FanFiction ID: 10367570
Sequel to Psychic in the City
Status: Complete (18 Chapters)
My rating: 4 of 5
Shawn and Gus’s friendly visit to New York has gone dangerously off the tracks, and Gus finds himself teaming up with FBI agent Peter Burke in an attempt to find Shawn who has disappeared along with Peter’s CI, Neal Caffrey. Meanwhile, Neal and Shawn find themselves kidnapped, waking in a strange place and searching for a way of escape. And back in Santa Barbara, the gang are also placed on alert as they find their resident psychic has been kidnapped and is currently missing. . . . And is this even really just a kidnapping, or is it part of some grander scheme?
I really enjoyed DTS’s story Psychic in the City, but as I mentioned in my review of that, it leaves us on this major cliffie. (White) Collar Optional brings us in right where that story cuts off–you might even consider them two pieces of one story, only this second part leaves New York pretty quickly. The things I loved about Psychic in the City are here in spades–the fabulous crossover, the great writing, the interesting and fun combination of character interactions and bigger plotlines. But this story feels more mature, more developed. It actually handles the things I had minor issues with in the previous story, drawing out the characters’ individual quirks more and also discussing more how Shawn and Neal’s relationship actually works. And I have to say, their hijinks here are pretty amusing. It’s also fun to see the SBPD group get in on the action here. The one area I got tripped up on in this story (and this may totally just be my being stupid and slow) but the whole big plot of showing up Shawn as a fake got kind of convoluted and weird in my mind. . . . But I enjoyed the story as it occurred anyway, and I found the individual characterizations and their interactions to be more than enough to make up for any plot confusion I felt. I would definitely recommend (White) Collar Optional, although please read Psychic in the City first; this is one of those stories where the sequel really needs to be a sequel and is not a standalone story.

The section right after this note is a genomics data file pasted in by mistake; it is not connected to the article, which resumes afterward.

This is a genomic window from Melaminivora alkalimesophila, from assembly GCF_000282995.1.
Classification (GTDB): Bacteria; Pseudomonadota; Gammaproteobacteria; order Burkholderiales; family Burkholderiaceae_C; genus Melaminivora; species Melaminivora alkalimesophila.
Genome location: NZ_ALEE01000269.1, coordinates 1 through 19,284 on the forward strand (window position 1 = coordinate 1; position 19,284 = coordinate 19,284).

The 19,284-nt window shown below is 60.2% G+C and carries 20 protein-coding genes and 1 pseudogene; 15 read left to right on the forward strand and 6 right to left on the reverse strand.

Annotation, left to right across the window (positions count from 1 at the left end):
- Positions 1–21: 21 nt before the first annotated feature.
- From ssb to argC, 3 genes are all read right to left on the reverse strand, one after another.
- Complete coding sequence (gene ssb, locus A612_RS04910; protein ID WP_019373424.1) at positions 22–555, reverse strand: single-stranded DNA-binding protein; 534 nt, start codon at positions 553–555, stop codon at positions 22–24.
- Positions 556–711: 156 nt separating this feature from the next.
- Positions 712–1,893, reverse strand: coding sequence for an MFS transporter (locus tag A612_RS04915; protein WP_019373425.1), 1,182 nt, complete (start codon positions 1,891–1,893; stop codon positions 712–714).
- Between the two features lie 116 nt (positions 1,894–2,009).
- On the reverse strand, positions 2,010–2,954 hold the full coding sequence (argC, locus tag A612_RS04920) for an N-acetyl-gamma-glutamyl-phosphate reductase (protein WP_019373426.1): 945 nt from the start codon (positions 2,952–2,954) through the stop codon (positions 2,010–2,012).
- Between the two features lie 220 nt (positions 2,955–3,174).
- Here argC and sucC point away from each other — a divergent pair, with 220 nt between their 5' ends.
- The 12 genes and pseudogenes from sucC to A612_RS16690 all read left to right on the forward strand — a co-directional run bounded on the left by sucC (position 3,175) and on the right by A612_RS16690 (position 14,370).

Note: You can find (White) Collar Optional at https://www.fanfiction.net/s/10367570/1/White-Collar-Optional.
FanFiction ID: 10162083
Status: Complete (8 Chapters)
My rating: 3.5 of 5
Shawn Spencer and Neal Caffrey first met in a museum in Chicago when they were both still just teenagers, striking up an unusual but lasting friendship. Nearly a decade later, Shawn finds himself in New York, pulled into the FBI’s White Collar division as a consultant in the search for an international art thief, forger, and con man–only to quickly discover that the man in question is his old friend, at which point, Shawn quickly removes himself from the case. Years later, Shawn and Gus are once again in New York, and Shawn stops by the White Collar office to say hi, finding himself unexpectedly face to face with none other than Neal Caffrey, now a CI for the FBI! Happy reunions are had, new friendships are made, and stories are told all around . . . but it appears that these friends aren’t the only old acquaintances in New York, and someone has ill intentions towards Shawn and Neal.